Last night’s workshop went really well. There was a nice mix of people with design, development and business backgrounds. I’m impressed that everyone wanted to stay around an extra hour and would have stayed even longer if I kept going!
I showed a wide range of examples to demonstrate the variety of different ways to build and share Flash prototypes. Then we jumped into Flash, learning the essential tools (drawing, timeline, layers) and built some simple prototypes on the spot.
Someone asked about a good book for learning Flash and I highly recommend the Flash Visual Quickstart guides by Peachpit. It’s by far the best guide to learning the basics, explained in a really simple but comprehensive way.
I’m sharing my course notes here. This will make most sense to the people who attended, but it could be useful even if you didn’t go.
- Fast, cheap way to create, evaluate and improve design solutions
- Involve and share with clients, investors, users, developers
- A prototype should speak for itself – be the specs doc
- Can even use as production-ready design
- QA reference
- Paper prototyping
- Great for sketching ideas
- Lacks accurate scale and context: on-screen is important for context
- Not so good for evaluating complex interfaces
- Terrible for sharing
- Wireframes (printed docs)
- Relies on words – words are the worst way to create and explain design solutions
- Impossible to follow the flow – leaves too many gaps
- Everyone interprets differently
- Can’t test with users
- HTML prototypes
- Too much effort, too real
- HTML + CSS needs to be well formed to be functional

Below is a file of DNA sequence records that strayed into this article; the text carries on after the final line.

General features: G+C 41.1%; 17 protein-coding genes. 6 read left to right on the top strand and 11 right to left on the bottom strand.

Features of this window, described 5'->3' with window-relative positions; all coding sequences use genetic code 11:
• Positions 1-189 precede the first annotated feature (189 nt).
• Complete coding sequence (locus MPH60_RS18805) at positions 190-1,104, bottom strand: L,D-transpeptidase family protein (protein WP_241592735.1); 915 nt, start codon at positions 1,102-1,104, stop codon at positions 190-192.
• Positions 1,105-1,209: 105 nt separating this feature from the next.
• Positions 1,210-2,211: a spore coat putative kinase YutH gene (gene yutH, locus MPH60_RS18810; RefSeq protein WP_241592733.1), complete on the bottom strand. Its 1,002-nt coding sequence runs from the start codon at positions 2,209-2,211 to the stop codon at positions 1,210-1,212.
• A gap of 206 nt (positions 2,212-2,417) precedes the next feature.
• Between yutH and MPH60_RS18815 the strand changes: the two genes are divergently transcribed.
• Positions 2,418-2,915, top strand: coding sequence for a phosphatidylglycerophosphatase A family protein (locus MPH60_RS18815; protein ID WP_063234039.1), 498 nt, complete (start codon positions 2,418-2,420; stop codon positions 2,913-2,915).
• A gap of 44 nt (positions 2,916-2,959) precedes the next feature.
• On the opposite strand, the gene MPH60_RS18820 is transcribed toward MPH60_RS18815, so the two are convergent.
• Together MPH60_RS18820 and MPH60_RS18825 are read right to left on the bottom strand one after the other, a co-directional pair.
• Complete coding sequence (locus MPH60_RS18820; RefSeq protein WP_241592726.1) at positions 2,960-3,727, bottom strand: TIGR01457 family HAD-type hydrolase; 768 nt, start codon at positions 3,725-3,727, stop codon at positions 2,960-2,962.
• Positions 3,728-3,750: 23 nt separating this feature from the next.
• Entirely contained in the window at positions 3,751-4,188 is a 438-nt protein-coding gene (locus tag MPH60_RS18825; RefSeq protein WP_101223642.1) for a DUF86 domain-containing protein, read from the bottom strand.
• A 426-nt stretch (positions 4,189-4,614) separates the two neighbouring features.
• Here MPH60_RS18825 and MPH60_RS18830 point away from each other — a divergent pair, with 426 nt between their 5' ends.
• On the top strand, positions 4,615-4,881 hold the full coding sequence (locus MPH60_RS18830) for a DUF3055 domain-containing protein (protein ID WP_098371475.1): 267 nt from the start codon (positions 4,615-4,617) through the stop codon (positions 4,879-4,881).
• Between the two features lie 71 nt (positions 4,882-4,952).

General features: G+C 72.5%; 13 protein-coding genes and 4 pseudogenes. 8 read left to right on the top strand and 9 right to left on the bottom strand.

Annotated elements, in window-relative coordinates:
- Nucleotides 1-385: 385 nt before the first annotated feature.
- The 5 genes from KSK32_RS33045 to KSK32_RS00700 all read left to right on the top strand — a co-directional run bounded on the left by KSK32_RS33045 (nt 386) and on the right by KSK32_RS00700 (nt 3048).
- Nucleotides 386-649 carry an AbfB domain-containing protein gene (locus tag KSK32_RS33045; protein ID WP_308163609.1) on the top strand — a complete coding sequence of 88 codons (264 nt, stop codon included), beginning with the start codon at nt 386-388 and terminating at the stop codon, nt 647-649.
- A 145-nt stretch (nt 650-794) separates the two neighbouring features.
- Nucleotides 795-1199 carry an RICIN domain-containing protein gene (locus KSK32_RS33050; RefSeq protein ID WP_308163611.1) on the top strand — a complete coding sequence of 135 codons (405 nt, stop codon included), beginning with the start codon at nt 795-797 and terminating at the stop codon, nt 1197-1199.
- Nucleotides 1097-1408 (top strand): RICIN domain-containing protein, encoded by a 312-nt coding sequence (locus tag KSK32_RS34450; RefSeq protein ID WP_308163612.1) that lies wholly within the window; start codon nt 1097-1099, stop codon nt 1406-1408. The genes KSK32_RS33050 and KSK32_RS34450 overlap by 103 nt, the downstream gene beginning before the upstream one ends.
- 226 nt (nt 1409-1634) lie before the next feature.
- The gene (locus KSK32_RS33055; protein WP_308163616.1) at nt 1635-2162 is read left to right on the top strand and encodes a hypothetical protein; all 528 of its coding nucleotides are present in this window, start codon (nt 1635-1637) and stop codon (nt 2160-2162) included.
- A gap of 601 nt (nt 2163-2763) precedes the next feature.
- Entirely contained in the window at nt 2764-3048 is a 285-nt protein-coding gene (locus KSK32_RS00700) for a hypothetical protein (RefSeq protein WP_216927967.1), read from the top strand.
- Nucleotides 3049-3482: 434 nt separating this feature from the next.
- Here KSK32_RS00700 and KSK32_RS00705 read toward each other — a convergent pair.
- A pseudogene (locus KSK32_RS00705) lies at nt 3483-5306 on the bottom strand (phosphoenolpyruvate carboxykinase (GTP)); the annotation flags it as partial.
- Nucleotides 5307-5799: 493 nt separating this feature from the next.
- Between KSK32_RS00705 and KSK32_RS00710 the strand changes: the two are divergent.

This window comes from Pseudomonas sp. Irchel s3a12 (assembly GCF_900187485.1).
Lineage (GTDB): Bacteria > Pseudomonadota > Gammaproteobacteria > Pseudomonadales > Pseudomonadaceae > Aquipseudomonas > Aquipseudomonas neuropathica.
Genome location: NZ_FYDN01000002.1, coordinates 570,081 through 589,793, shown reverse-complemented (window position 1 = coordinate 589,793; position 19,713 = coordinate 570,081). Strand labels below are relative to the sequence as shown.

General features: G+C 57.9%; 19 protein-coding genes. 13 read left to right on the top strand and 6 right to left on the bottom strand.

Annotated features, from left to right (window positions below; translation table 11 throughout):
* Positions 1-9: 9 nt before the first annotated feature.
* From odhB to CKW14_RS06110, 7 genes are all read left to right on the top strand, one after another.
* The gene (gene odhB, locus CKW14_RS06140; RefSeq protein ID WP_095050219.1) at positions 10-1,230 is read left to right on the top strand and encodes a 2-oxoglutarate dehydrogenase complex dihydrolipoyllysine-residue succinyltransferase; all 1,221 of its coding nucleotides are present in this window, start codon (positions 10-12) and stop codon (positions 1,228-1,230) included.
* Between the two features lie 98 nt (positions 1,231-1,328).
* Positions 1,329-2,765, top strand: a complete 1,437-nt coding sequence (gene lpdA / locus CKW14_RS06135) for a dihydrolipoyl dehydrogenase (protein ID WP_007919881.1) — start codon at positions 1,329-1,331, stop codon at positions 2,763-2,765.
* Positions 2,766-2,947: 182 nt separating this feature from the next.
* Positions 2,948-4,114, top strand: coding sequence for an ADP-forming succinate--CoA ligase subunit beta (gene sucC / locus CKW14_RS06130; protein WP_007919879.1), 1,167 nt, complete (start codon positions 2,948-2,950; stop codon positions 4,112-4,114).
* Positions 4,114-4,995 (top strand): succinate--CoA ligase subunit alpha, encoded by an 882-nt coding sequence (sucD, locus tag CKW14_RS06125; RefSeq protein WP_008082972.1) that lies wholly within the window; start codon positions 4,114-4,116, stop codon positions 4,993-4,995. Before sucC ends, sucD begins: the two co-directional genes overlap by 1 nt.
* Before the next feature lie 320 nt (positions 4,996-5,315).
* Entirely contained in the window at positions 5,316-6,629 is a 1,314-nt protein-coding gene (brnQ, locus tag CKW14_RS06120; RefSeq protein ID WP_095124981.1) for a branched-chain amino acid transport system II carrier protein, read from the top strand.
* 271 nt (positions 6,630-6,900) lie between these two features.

- Less agile. Less opportunity to explore ideas.
- It feels finished. It’s not supposed to.
- Too much time & effort invested in the build, so it becomes your code base and design template by default
- Like paper – Draw it, sketch out ideas very quickly. Lofi, hifi.
- Like HTML – Code it up. Interact with it. Experience the flow.
- Can prototype anything: drag-drop, sound, animation, video.
- Easy to edit. Re-usable objects, timeline, layers.
- Easy to share. Compatible in all browsers.
Different types of prototypes
- Lofi, Hifi, Screenflow, Interactive, Semi-functional
- Start off with: sticky note architecture, white boarding task scenarios, 80/20, ins & outs
- User testing process: Where are you? What would you do? What do you expect will happen? What just happened?
- Properties panel
- Drawing tools
- Paste in place
- Frames and keyframes
- Publishing to HTML
- Symbols (movie-in-a-movie)
- Frame labels
- Design the ultimate solution, then strip it back to the essential solution
- If you ever get confused just pay attention to the relationship between objects on the stage, frames in the timeline and layers in the timeline
- There’s always a better way to do something, but the one that gets the job done quickest is often the best